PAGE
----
Dr Gavin Siriwardena, BTO lead, said "The integration of evidence for a wide range of environmental and ecological responses to so many types of intervention make this project unique and, I hope, useful to a lot of people.
"From a 'bird perspective', it is particularly valuable to see evidence for contributions to other intended outcomes in the context of management that we expect to benefit birds, and vice versa. This should help to identify 'win-win' approaches, but also identify where important trade-offs need to be considered."
For interviews and further information, please contact: Simon Williams, Media Relations Officer, UKCEH. Email firstname.lastname@example.org or call +44 (0)7920 295384. Graphics illustrating key elements of the report are available on request.
The Defra QEIA Evidence Review and Integrated Assessment Review can be downloaded at https://randd.defra.gov.uk/ProjectDetails?ProjectId=21327
Further information can be found on the UKCEH project page https://www.ceh.ac.uk/our-science/projects/evidence-assessment
Notes for editors
As an EU member state, the UK adhered to the CAP policy of provide financial support to farmers. Following our exit from the EU, devolution has resulted in a divergence of approaches to replace these payments. In England, Defra took the decision for England to phase out CAP payments in favour of Environmental Land Management (ELM) schemes in which farmers are paid for providing environmental, cultural and animal welfare improvements.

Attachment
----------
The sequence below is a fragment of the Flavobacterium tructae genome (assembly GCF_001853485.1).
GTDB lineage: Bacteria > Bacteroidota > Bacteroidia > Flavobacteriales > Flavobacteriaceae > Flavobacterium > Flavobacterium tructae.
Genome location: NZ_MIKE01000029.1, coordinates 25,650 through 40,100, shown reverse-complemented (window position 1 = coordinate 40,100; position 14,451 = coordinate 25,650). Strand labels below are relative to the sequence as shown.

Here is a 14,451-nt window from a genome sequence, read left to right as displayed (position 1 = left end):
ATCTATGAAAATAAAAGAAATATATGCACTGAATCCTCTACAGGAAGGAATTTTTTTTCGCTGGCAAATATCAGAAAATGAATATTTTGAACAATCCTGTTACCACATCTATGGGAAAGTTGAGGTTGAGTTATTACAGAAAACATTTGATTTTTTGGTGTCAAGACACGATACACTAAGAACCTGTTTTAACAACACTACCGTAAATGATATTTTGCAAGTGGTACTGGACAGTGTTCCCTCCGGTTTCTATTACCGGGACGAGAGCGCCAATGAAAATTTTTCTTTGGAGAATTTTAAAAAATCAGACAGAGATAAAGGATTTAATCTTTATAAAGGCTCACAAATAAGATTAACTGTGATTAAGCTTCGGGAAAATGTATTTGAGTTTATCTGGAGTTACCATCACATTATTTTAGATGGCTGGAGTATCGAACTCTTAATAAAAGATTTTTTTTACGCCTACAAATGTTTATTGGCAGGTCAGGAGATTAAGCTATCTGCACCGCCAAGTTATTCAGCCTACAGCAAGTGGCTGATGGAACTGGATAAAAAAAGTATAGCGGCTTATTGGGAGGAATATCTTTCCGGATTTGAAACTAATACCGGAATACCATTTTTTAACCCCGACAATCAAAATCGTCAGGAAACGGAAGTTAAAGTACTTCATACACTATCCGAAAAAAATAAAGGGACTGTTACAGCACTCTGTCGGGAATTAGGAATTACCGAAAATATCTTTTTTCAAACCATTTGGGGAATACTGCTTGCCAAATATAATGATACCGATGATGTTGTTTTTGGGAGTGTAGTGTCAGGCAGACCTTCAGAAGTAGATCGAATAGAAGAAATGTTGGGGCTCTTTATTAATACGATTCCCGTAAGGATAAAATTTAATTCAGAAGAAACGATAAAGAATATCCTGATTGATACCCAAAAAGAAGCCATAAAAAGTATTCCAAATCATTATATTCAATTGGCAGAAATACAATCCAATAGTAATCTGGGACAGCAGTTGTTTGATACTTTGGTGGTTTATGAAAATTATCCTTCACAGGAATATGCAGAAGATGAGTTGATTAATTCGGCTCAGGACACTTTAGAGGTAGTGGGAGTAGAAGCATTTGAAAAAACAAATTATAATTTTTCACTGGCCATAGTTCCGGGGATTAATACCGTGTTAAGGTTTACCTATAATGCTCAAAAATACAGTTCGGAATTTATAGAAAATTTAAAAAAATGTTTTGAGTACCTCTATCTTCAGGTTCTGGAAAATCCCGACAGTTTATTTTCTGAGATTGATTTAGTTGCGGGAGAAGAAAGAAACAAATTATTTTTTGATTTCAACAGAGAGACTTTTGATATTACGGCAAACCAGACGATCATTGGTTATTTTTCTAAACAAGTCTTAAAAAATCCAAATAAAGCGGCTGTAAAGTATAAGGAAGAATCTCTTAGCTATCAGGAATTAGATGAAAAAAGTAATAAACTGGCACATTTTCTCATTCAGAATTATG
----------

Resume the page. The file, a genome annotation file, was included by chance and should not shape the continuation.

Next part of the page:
The three levels of ELM scheme to reward environmental land management are:
- The Sustainable Farming Incentive (SFI), which pays farmers to manage their land in an environmentally sustainable way.
- Countryside Stewardship, which will pay for more targeted actions related to specific locations, features and habitats.
- Landscape Recovery, which supports landscape and ecosystem recovery through long-term projects, such as peatland and salt marsh restoration.
About the UK Centre for Ecology & Hydrology (UKCEH)
The UK Centre for Ecology & Hydrology is a centre for excellence in environmental science across water, land and air. Our 500-plus scientists seek to understand the environment, how it sustains life and the human impact on it, so that together, people and nature can prosper. UKCEH has a long history of monitoring and assessing agri-environment schemes dating back 30 years.
www.ceh.ac.uk / Twitter: @UK_CEH / LinkedIn: UK Centre for Ecology & Hydrology
About BTO (the British Trust for Ornithology)
BTO is the UK's leading bird research charity. A growing membership and up to 60,000 volunteer birdwatchers contribute to BTO's surveys, collecting information that underpins conservation action in the UK. BTO maintains a staff of 100 at its offices in Thetford, Stirling, Bangor (Wales) and Belfast (Northern Ireland), who analyse and publicise the results of surveys and projects. BTO's work is funded by BTO supporters, government, trusts, industry and conservation organisations.